• Is written in capital letters equal to or greater in size than the surrounding text
    • Is written in larger type than the surrounding text, or in contrasting type, font, or color to the surrounding text of the same size, or set off from the surrounding text of the same size by symbols or other marks that call attention to the language
  • Any other functional hyperlink that is so displayed that a reasonable person would notice it
  • In the case of an online service, any other reasonably accessible means of making the privacy policy available for consumers of the online service.

What Does It Mean To Disclose Information? The remaining provisions of A.B. 68 require disclosure of various types of information: (1) categories of PII collected, (2) types of third parties with whom information is shared, (3) the process (when allowed) for changing PII, (4) the process by which you will notify consumers of policy changes, and (5) the privacy policy's effective date. Disclosure is a risk-filled process. It requires that you say what you do and do what you say or suffer the consequences of breaking your own promises. In the case of A.B. 68, the consequence of not keeping your information handling promises is a civil suit for unfair business practices. On a federal level, the Federal Trade Commission is empowered to bring a deceptive or unfair trade practices charge against a company that does not accurately reflect its practices.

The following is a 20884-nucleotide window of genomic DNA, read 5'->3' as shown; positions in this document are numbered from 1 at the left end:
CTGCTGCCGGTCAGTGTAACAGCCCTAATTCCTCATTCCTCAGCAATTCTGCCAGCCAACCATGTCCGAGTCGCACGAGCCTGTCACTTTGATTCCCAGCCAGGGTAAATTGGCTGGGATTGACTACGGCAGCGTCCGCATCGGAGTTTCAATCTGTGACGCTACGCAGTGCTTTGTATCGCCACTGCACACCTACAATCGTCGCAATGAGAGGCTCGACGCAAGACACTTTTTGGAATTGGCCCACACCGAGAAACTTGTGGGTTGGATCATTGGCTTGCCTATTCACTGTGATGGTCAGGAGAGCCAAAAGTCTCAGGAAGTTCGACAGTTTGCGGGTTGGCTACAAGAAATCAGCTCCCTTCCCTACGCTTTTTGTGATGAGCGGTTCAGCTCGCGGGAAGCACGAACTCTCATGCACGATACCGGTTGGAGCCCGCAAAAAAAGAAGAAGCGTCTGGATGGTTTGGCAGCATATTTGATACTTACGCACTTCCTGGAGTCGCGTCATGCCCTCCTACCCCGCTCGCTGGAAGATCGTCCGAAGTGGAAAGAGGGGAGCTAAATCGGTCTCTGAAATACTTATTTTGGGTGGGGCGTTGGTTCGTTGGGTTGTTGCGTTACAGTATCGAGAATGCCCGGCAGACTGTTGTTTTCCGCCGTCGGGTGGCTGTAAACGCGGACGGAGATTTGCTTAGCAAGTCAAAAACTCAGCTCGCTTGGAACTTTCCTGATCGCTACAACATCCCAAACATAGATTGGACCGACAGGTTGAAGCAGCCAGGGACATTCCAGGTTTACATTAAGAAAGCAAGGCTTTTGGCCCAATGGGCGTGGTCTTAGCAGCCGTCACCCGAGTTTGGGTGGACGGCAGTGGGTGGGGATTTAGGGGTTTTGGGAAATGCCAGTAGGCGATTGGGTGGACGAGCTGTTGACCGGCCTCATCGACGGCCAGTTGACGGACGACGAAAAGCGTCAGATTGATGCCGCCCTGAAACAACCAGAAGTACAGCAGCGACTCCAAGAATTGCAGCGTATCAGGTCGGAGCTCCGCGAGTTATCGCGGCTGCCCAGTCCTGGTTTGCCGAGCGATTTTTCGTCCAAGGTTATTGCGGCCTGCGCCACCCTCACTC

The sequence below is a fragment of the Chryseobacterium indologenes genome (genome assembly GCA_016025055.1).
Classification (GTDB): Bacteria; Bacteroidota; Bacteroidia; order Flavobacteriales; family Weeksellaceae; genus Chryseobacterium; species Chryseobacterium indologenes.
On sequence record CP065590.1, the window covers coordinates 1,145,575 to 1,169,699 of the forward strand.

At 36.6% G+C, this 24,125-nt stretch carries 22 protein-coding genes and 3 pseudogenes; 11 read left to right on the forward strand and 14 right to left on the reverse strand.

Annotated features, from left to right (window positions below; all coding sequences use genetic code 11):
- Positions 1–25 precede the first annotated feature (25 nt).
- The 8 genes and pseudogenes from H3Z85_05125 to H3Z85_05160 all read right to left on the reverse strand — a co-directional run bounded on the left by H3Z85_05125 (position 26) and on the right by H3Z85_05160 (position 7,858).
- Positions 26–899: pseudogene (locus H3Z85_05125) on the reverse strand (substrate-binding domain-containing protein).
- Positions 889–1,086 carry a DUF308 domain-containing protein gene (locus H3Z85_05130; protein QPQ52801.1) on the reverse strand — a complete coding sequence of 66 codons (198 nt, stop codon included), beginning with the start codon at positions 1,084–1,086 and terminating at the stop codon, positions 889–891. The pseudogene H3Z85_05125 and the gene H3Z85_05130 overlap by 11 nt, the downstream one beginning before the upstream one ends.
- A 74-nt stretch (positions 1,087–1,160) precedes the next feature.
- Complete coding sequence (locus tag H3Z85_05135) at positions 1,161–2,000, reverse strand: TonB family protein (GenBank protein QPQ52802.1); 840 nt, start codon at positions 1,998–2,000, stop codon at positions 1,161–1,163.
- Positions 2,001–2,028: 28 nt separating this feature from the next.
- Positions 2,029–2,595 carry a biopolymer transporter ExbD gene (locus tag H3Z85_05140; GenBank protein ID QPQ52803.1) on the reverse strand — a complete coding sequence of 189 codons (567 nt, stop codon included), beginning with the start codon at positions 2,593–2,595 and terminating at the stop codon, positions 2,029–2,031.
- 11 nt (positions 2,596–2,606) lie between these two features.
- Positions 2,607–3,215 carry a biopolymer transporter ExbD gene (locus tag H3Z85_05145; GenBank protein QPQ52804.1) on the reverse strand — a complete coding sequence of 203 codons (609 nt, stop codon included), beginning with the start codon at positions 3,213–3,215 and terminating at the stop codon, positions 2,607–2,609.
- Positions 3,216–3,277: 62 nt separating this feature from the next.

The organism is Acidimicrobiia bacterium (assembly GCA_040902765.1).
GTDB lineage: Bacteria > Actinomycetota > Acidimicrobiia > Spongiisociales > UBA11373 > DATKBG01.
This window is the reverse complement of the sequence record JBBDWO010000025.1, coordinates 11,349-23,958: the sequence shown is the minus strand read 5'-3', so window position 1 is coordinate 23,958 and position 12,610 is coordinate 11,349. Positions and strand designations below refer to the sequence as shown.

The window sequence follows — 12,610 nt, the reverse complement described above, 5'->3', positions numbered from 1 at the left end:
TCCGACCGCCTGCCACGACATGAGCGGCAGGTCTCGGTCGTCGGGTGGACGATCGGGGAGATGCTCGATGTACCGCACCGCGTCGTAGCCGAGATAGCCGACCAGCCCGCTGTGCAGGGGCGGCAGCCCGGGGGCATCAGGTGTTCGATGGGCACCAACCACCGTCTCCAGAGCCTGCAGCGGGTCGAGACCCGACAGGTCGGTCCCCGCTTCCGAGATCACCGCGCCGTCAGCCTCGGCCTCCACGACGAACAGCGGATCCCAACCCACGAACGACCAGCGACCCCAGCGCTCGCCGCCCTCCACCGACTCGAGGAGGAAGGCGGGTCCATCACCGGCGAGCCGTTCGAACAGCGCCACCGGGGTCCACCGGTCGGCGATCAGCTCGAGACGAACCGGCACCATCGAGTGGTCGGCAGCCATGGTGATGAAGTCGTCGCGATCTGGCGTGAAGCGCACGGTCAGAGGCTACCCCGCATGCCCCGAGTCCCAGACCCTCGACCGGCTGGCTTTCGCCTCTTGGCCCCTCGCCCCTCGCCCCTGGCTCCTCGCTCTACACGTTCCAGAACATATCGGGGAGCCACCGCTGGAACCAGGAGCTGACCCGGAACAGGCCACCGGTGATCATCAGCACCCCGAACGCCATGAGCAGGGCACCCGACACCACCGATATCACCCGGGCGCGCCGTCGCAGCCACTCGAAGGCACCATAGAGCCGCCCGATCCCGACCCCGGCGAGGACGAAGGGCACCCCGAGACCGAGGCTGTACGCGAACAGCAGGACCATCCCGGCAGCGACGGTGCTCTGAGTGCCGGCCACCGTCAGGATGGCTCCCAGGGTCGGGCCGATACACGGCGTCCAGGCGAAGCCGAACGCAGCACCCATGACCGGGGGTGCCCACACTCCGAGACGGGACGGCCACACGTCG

Creating a Compliant Policy

Developing, implementing and enforcing a strong privacy policy are the most important actions a company can take to comply not just with California's A.B. 68, but with local, state, federal and international privacy regulations as well. In addition, a privacy policy provides a company the opportunity to build trust with consumers, employees, investors and stockholders.

Risk and legislation make privacy policy development tricky. Again, posting a policy means you are promising to abide by the policy. Even if you post the right privacy policy you become vulnerable to the inevitable compliance confusion and honest mistakes that cause organizations to violate their stated policies.

Another difficulty is compliance with the growing patchwork of laws prescribing standards and procedures for privacy policy development and implementation. New Jersey and New York both have pending legislation similar to California's A.B. 68 (see N.Y. Assembly Bill No. 08035, N.Y. Assembly Bill No. 04385, and N.J. Assembly Bill No. 365). A worst case scenario is described by the president of the Information Technology Association of America (ITAA), Harris N. Miller, who asked Governor Gray Davis to veto A.B. 68: